City council referred the matter to the Mounties at a special meeting Tuesday, sources confirmed to the National Post.

The information received by Bains – the economic development minister – and Grewal, who recently resigned his seat because of a gambling addiction and related debts, included the price the city had offered the Ontario government for the piece of land, about $3.3 million.

After talks between the municipality and province broke down, a local company called Goreway Heaven Inc. bought the property for a similar amount and later sold it to the city for $4.4 million, according to two sources.

Goreway Heaven appears to have Liberal ties, with at least one of its directors taking part in the prime minister’s ill-fated trip to India earlier this year. About half of the directors have made two or more donations each to the federal Liberal party.

The land was sold to the city in January of this year. A month later, Goreway Heaven director Baghwan “Gary” Grewal – no relation to the MP but a former Liberal riding association president in Mississauga-Streetsville – took part in Trudeau’s visit to India, his invitation-only Facebook page indicates.

“An honour to be part of PM Trudeau’s delegation,” he says in one post.

Grewal’s page includes photographs in which he poses with Raj Grewal, Bains, Defence Minister Harjit Sajjan and various other Liberal MPs who took part in the visit.

Baghwan Grewal could not be reached for comment.

Raj Grewal said through a spokesman that he received a city report on the land deal unsolicited and then did nothing with it.

Suggesting he leaked the price information to Goreway Heaven would be “categorically false,” said Grewal representative Joel Etienne.

Bains spokesman Dani Keenan said the minister never shared with anyone or benefited in any way from confidential information related to the Goreway proejct.

“Any insinuation or allegation of wrongdoing on his part are categorically false and will be responded to by his lawyer,” said Keenan.

overpass-3.png?w=640&h=480

Brampton MPs Navdeep Bains and Sonia Sidhu at a reception in India with Bhagwan Grewal, right, whose company Goreway Heaven was involved in a land deal that sources say the city of Brampton has referred to the RCMP for investigation.

Two Goreway directors said the company was one of 24 bidders on the land and bought it to develop themselves, partly by building a funeral home. When they learned the site was “landlocked” and they couldn’t get a permit for their project, they had no choice but to sell, the businessmen said.

The firm had no advance knowledge of what the city had already offered for it, added directors Jaswinder Bhatti and Kulwant Riarh, and did not discuss the deal with either MP. Bhatti said he deals occasionally with Grewal but only as his local member.

“We buy like 20 properties in a year. We never discussed this, and he’s never acted on any property as a lawyer or anything,” the director said.  “He’s MP in that area. That’s it. Nothing else.”

The Pointer news web site, which broke the story Thursday, suggested that Hasneet Punia, chief of staff to outgoing Brampton Mayor Linda Jeffrey had “leaked” the price figure to Bains and Grewal.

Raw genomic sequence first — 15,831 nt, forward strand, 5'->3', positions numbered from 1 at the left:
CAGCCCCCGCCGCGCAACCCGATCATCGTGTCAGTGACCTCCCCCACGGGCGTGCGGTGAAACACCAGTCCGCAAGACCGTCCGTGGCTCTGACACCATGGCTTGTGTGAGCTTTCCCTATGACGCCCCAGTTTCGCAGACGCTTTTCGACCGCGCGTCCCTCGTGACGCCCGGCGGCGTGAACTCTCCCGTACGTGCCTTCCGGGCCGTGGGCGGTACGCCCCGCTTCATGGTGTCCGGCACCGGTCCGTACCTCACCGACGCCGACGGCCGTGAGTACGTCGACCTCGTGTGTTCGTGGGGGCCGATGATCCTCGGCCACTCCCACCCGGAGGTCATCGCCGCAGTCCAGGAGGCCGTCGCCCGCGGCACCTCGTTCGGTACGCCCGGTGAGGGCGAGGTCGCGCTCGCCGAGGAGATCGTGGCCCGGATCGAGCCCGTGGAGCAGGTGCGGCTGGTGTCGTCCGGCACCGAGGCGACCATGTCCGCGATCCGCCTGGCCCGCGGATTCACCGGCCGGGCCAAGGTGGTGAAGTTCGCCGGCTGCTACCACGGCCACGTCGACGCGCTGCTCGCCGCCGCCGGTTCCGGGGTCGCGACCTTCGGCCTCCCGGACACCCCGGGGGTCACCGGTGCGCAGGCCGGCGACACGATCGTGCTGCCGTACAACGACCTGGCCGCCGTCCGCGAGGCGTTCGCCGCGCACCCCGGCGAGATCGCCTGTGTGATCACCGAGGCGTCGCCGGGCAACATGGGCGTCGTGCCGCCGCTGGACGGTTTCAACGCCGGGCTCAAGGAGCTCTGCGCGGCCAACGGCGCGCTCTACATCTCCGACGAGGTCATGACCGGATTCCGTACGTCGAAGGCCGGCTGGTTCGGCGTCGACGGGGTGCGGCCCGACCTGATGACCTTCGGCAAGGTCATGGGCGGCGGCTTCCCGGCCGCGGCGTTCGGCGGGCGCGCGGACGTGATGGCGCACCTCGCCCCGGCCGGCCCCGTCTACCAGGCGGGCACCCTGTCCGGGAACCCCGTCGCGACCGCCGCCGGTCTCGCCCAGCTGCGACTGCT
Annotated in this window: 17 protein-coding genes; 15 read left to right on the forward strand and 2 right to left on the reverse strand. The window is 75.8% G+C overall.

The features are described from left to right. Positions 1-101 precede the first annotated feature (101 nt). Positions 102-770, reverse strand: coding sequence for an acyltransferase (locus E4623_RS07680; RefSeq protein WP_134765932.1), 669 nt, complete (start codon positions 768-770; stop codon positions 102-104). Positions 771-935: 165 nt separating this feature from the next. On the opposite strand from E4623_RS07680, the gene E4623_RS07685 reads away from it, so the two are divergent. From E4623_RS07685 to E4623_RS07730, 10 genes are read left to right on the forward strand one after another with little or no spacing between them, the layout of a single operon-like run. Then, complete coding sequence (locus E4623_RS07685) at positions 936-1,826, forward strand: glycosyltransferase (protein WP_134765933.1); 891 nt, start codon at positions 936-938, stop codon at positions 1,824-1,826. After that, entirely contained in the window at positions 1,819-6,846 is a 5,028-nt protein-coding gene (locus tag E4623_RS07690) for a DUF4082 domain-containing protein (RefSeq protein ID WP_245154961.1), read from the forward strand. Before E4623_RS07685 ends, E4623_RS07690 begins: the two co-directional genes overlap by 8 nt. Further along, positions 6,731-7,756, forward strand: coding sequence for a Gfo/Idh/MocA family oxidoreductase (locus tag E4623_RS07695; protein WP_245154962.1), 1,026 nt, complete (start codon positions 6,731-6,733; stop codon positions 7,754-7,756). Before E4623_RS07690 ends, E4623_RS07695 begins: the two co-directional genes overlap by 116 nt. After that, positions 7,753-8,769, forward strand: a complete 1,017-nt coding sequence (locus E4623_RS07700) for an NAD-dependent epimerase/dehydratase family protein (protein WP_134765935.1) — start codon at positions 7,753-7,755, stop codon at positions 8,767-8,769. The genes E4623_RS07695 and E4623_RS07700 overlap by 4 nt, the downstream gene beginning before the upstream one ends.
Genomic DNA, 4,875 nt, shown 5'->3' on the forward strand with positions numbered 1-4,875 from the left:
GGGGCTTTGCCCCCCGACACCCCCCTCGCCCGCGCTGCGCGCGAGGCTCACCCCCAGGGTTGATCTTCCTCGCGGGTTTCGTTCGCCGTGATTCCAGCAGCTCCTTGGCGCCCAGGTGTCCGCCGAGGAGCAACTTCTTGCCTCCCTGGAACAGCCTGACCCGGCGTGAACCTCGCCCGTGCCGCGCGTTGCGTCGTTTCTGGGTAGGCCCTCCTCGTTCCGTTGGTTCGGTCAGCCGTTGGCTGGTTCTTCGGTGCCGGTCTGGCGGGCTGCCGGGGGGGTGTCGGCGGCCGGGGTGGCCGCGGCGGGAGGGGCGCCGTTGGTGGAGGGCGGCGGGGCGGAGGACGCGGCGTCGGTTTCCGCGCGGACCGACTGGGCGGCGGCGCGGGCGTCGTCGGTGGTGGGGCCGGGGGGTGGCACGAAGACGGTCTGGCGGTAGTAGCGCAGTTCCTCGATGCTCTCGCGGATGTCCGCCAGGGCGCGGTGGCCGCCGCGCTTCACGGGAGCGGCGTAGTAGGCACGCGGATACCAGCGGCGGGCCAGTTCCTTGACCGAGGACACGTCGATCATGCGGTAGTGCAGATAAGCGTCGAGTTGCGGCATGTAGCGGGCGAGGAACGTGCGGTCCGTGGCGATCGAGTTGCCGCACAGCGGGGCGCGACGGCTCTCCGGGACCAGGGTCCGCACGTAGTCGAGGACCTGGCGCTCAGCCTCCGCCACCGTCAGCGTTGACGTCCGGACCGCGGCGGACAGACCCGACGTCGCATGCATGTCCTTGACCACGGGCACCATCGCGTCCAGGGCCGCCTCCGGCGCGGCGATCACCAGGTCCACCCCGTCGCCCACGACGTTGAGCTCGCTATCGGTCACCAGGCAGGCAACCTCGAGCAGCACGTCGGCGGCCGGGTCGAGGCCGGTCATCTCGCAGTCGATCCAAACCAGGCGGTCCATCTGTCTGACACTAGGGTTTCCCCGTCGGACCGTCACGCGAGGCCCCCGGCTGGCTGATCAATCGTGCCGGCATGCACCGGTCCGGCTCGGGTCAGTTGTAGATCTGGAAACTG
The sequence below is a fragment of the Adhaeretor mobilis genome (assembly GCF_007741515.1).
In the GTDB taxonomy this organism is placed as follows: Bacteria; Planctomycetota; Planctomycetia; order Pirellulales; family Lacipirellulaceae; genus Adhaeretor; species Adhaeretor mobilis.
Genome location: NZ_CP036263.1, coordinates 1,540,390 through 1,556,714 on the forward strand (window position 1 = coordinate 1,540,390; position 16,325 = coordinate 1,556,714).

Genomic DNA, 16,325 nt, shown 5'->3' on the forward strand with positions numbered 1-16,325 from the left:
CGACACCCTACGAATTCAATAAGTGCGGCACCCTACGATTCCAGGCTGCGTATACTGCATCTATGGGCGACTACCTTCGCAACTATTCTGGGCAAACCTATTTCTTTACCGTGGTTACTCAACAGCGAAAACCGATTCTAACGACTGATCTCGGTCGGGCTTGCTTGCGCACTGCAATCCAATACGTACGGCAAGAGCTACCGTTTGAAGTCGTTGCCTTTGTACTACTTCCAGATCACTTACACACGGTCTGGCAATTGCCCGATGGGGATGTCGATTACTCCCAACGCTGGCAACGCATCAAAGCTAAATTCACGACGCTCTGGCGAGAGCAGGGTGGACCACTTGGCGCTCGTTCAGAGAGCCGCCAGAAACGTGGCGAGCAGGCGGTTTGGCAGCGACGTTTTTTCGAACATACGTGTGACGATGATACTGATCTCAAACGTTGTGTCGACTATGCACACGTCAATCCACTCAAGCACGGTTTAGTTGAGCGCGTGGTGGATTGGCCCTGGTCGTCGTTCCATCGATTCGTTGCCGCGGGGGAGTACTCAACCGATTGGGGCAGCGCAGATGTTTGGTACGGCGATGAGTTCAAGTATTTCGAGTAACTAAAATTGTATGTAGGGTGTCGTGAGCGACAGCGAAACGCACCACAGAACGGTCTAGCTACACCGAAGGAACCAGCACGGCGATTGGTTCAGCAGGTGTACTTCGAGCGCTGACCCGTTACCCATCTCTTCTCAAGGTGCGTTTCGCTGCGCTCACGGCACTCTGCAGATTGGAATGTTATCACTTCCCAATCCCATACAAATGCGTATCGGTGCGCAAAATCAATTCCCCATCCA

But Marcel Wieder of Aurora Strategy Group, who is representing the official, said Punia was just doing his job. He simply gave the two MPs a staff report on the project that included the price, part of a routine effort to convince the federal government to help fund the city’s planned project.

“The information on how much the city had agreed to pay the province for the Goreway Drive land was part of the confidential report passed on to the two MPs’ offices, and Mr. Punia has no idea how that information was used by others, if at all,” said Wieder.

Chantal Gagnon, a Trudeau press secretary, said neither Bhagwan Grewal nor any other business person on the trip was part of the prime minister’s official delegation, but were invited by individual MPs to specific events. Raj Grewal said he did not ask along any of the Goreway Heaven directors.

The contentious land deal comes amid growing controversy around Grewal, who resigned a little over a week ago. After he first cited “personal and medical” reasons, Trudeau’s office, and later Grewal himself, revealed that he had a gambling problem and large debts stemming from that.

Media reports indicate the RCMP has been investigating financial activities around the millions of dollars the MP bet at casinos and elsewhere, while a Conservative senator says he learned 18 months ago that Grewal was under investigation because of his prodigious gambling.

The city of Brampton had for 20 years wanted to clear up a traffic bottle-neck near its border with Mississauga by building an overpass across railway tracks.

It was in negotiations to buy land it needed for the project from the province but broke off talks because Ontario asked for more than the $3.3 million Brampton offered, a source said.

Then in February of 2017, Goreway bought the parcel instead, with Bhatti and Riarh estimating they paid in the $3.3-$3.5 million range. Riarh said he loaned the company $2 million for the purchase, and that they planned to build a trucking terminal or large warehouse and a funeral home.